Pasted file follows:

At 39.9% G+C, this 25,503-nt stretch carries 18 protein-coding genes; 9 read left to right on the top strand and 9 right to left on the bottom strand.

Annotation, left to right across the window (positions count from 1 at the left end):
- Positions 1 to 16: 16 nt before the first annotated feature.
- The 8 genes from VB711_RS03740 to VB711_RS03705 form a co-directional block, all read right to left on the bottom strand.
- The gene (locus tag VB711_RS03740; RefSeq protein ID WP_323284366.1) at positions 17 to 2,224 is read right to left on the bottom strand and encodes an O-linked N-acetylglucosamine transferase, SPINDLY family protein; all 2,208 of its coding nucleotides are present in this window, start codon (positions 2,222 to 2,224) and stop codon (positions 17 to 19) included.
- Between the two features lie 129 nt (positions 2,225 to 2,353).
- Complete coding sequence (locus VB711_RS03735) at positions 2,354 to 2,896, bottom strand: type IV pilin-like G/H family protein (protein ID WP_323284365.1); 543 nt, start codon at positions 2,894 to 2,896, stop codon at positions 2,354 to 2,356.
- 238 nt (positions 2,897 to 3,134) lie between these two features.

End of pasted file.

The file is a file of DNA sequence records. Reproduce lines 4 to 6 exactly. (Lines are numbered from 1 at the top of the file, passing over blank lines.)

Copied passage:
- The 8 genes from VB711_RS03740 to VB711_RS03705 form a co-directional block, all read right to left on the bottom strand.
- The gene (locus tag VB711_RS03740; RefSeq protein ID WP_323284366.1) at positions 17 to 2,224 is read right to left on the bottom strand and encodes an O-linked N-acetylglucosamine transferase, SPINDLY family protein; all 2,208 of its coding nucleotides are present in this window, start codon (positions 2,222 to 2,224) and stop codon (positions 17 to 19) included.
- Between the two features lie 129 nt (positions 2,225 to 2,353).